Finally my wife waved her hand. She’d had enough. She took the kid and muttered something to the effect of YOU BETTER NOT TIP HER. I didn’t. Frankly I was surprised they charged us..

The Butcher stuffed the clippings into a happy Baby’s First Haircut envelope. We pretended nothing happened. I thanked her….awkwardly…for just…you know…okay bye.

We hit the mall in search of another salon, my wife marching like a storm trooper shaking her head. People pointed and laughed at the kid with the funny haircut.

Then, like a shining beacon we found hope. We entered another salon. After a few gasps at the sight of our child, (somebody mentioned that pets were't allowed), they promised to help the best that they could. The next girl was llike and angel. She spoke in soft tones. She was friendly. She had this refreshing habit of smiling. And Simon behaved, for the most part. He sat and she worked her magic and the result is that after two haircuts and thirty bucks, he looks like a boy. 

I still say the bowl would have worked. Because for me it was just hair, I didn't get it. But to my wife it was so much more. With the crying and all, she was clinging to that hair like a memory of her baby. But he’s no longer our baby, he’s a little boy. 

Great, now I’m crying…





Thursday, October 23, 2014

Moments Not Posted...


We’re sitting at a stoplight, somewhere along the rural countryside. My small family is on its way to the pumpkin patch and the day is gorgeous. Fall is in full swing, to my right is a breathtaking view of the mountains, littered with colorful foliage and crisp blue ridges.

Also breathtaking is my son’s epic fit in the back seat, littered with ear twisting screams that make you question the day you ever even thought about being a parent. It appears that he’s unhappy with something back there in first class and he’s letting the surrounding county know about it. He tugs on his car seat strap, his face smushed up and maroon as the maple leaves with determination.

Too tight, too tight. Then to his shoe, too tight, too tight.

I try to soothe him but he only shakes his head, his long hair swinging because my wife won't budge on the haircut issue. 


I turn back to the steering wheel, trying to ride it out, wondering how other parents are able to get their children in a car for family trips. They always look so happy in the facebook pictures, everyone laughing, singing songs and enjoying life like a gum commercial the whole way across the countryside.

The light turns green and we’re off. My wife talks our son down from the ledge. A mile later he is giggling and happy. So teeters the life of a toddler.

The trip itself was worth the screaming. We arrived at the pumpkin patch and corn maize, settled just beneath the Blue Ridge Mountains, just as a rather low flying plane circled above (and by low flying I mean that the pilot had some jelly in his mustache). Like most toddlers, my kid is all about planes right now, so that was just an added bonus (at least when I realized that no, he wasn't going to crash).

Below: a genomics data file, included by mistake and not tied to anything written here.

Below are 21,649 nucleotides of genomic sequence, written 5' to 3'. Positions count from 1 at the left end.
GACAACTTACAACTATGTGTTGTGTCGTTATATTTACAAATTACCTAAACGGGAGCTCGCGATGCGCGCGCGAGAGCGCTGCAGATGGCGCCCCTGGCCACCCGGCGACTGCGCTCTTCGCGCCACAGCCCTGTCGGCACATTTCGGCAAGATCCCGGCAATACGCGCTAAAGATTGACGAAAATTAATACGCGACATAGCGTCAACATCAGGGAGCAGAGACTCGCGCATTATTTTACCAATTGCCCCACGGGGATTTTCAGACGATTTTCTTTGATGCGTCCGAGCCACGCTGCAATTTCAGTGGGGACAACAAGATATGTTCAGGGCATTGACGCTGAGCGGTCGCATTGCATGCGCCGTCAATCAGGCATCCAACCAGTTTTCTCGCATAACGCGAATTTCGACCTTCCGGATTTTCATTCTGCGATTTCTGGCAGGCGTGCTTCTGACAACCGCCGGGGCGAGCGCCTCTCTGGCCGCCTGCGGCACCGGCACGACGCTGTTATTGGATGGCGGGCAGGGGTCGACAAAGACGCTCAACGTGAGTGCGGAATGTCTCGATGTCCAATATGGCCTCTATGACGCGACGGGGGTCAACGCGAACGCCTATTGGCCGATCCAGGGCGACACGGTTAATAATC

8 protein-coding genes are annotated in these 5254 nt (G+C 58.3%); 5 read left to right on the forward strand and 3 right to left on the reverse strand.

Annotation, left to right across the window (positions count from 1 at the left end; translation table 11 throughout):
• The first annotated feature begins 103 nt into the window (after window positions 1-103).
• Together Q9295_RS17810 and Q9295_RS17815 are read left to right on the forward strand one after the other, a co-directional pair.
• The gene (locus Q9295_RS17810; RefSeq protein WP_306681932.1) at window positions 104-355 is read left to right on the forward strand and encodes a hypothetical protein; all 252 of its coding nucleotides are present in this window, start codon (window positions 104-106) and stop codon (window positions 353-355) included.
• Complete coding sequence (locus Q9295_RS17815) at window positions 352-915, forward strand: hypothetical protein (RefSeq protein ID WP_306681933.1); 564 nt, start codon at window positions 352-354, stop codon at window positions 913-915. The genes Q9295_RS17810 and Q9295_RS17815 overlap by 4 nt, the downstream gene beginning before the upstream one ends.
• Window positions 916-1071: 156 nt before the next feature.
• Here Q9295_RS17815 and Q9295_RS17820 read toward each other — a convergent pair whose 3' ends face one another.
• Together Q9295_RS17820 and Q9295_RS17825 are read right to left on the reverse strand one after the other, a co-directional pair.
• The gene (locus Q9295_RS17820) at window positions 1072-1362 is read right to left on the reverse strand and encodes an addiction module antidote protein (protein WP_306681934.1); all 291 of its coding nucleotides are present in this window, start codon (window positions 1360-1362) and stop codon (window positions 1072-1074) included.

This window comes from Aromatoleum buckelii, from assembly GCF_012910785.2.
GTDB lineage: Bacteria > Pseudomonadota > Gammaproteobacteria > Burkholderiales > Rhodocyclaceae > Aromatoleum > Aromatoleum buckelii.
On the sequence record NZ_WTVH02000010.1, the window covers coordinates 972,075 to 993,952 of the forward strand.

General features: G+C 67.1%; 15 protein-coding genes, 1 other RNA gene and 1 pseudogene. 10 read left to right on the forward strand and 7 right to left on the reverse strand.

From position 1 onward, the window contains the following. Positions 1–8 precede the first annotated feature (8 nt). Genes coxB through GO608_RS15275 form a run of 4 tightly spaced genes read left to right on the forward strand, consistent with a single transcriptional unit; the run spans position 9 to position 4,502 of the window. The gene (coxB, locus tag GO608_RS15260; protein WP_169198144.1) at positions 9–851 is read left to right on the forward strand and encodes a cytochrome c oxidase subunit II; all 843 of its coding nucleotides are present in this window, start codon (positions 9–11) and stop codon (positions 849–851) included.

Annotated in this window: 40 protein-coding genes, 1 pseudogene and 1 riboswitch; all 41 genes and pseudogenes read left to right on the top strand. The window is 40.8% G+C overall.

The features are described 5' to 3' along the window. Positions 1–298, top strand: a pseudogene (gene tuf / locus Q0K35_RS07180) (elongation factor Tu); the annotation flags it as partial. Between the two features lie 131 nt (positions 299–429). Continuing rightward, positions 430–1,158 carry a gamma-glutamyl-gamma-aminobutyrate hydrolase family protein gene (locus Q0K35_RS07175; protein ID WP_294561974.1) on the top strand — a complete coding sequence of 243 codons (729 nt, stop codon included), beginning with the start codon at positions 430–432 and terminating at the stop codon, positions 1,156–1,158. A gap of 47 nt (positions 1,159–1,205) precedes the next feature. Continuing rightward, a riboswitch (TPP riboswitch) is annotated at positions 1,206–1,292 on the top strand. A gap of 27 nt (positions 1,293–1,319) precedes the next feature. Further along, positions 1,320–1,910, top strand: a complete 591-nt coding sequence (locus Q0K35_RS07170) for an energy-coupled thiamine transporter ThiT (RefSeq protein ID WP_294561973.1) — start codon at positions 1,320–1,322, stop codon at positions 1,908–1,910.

We pet some farm animals, went on a tractor ride, and of course did the pumpkin picking. It was pretty amazing watching him interact with other kids, and both my wife and I noticed a bit of shyness coming from our normally gregarious little guy.

Next was the corn maize. We didn't last long, and instead meandered around for a bit, taking pictures and running into some friends. Between all the lifting--kid and pumpkins--my arms are still a little sore. All part of the experience, I suppose. Overall it was a great time. Just those two fits on the way up and back. But those moments are just part of the game, so I’m told.

We get lots of warnings these days, from friends and family. And not all of them pertain to the kid, some of it is for us. People tell us not to lose focus of our marriage, which, after having leftovers last night, the sound of the vacuum serenading us as we watched our son play on the floor, I guess I can see how romance can take a back seat.

But I wouldn’t change a thing about my home life. My little family is imperfect and wonderful. I can sacrifice things that don’t matter. I can deal with missing a football game because my kid wants to play or getting up at the crack of dawn because our little rooster is roosting. And just when I think it’s too much, that I just want some time to myself or I'm sulking with worry about things in the world that can't be changed, that's when I hear it. The pitter patter of a barefeet hit the floor. 

I look up to find a bare naked toddler barreling down the hallway, having busted loose from the clutches of his Mom's lotion hands. I bend down, holding out my arms. He scoots down the hall, beaming and squealing, glancing back to his room before giggling with glee from his narrow escape from clothes. He hits me in stride, falling into me for a hug and then looking to me with gratitude. 

Thank you Daddy.

At the other end of the hall is his Mom. My wife, my closest friend and the woman who accepts me for all my faults. She hears all my worrying and deals with my own irrational stoplight temper tantrums and ugly moments that I don’t post on facebook.